Globally, options grow exponentially. Businesses are transactional, which means there is a give and there is a take. While we are looking to expand externally, opportunities also arise for growth internally.
That, of course, brings us to the question of how big these markets are and what kind of opportunities exist. Many European entrepreneurs are keen on investing in India either via technology or financial investment.
The market in most European countries is limited. Hence, they look at being more competitive in terms of pricing or look at exploring other geographies. The goal is to produce at a much lesser cost in India, explore the ever-growing Indian market, and source the product back to their home countries and other needs. Several business opportunities with Europe, particularly Southern countries like Spain and Portugal, are yet to be explored. Several entrepreneurs in these regions are desirous of joining hands with Indian entrepreneurs.
African markets: The CPLP is an international organization formed by Portuguese speaking countries that seek to deepen mutual friendship and cooperation. The CPLP represents 250 million people. Countries like Angola and Mozambique are growing very fast and are in great need of goods, technology and services due to the lack of suppliers in these regions.
The Mercosul Community in Latin America – 275 million inhabitants representing 70% of the total South America population, belong to this community. They contribute 83% of the GDP of South America. Countries like Chile, Uruguay, Paraguay and Venezuela are developing, stable and open for new businesses.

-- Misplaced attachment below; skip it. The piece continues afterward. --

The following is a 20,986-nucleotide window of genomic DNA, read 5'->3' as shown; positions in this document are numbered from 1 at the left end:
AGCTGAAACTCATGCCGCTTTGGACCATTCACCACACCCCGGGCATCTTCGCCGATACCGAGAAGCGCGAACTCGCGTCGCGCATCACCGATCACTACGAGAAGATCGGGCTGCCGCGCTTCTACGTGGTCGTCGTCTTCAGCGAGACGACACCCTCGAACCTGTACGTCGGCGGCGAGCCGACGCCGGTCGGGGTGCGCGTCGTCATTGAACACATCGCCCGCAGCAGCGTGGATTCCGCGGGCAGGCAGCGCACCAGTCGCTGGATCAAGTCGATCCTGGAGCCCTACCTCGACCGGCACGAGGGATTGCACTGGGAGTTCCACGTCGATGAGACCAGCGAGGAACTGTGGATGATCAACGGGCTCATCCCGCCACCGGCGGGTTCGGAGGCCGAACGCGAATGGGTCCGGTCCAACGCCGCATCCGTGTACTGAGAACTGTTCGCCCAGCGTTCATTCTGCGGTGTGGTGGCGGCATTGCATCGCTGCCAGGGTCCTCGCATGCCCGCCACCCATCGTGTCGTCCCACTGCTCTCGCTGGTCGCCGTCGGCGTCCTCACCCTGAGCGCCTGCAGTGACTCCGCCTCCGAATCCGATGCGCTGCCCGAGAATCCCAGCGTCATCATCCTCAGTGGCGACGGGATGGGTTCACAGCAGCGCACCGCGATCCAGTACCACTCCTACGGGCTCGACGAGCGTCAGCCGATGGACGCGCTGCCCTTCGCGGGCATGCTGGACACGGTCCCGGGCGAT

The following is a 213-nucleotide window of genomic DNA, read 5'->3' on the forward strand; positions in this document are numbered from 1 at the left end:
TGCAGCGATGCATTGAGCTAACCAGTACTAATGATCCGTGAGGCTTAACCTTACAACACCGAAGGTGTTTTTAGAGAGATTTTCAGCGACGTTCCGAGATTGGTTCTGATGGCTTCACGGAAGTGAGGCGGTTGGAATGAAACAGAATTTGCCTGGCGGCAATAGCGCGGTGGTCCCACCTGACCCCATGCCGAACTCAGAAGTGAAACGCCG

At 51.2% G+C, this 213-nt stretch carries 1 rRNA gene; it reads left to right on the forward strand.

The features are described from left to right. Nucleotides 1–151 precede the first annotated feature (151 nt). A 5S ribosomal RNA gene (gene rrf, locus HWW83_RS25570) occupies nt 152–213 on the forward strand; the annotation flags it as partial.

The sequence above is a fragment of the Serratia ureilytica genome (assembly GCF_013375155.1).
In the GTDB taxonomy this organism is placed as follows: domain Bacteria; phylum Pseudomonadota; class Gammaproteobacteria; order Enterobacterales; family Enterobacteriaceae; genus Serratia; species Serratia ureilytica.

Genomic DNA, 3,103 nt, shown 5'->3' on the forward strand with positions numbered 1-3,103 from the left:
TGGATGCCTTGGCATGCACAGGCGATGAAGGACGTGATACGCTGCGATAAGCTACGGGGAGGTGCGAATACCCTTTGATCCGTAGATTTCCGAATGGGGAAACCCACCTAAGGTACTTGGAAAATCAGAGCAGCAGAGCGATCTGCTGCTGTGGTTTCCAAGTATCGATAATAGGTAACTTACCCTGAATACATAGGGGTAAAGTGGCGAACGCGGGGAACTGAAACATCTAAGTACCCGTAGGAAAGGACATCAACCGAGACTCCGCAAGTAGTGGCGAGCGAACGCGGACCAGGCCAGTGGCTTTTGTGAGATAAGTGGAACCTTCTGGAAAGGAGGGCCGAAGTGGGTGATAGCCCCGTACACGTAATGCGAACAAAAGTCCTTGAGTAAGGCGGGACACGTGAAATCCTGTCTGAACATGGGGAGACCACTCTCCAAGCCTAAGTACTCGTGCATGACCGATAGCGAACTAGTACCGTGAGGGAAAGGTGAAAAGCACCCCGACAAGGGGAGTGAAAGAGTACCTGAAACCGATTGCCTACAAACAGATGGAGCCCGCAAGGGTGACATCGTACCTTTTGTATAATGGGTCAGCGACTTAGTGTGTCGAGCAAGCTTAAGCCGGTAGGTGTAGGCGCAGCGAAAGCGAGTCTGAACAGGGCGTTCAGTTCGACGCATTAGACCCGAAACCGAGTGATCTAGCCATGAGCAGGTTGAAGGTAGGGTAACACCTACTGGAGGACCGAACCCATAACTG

As we can see, innumerable market opportunities in each region must have a long-term strategy before entering the markets. Companies must never forget to:
- Analyse markets and opportunities in countries in relation to your existing / dream product.
- Clearly define the international strategy and business model.
- Implement locally in the new market (through a partnership with local players after obtaining complete knowledge about them)
- Research is undervalued but the lack of it can be costly for an SME. Knowledge is power.
India’s handicap is its ranking of ‘Ease of Doing Business. It still needs to be more effective at ground level. Further, investment and business-friendly policies are required to be rolled out and soon. Policies like the PLI scheme will boost internationalization. Internationalization is within reach for most companies. New frontiers are waiting to be explored, within reach, waiting with an outstretched hand to welcome companies to the other side. The time to reach out and take it is Now.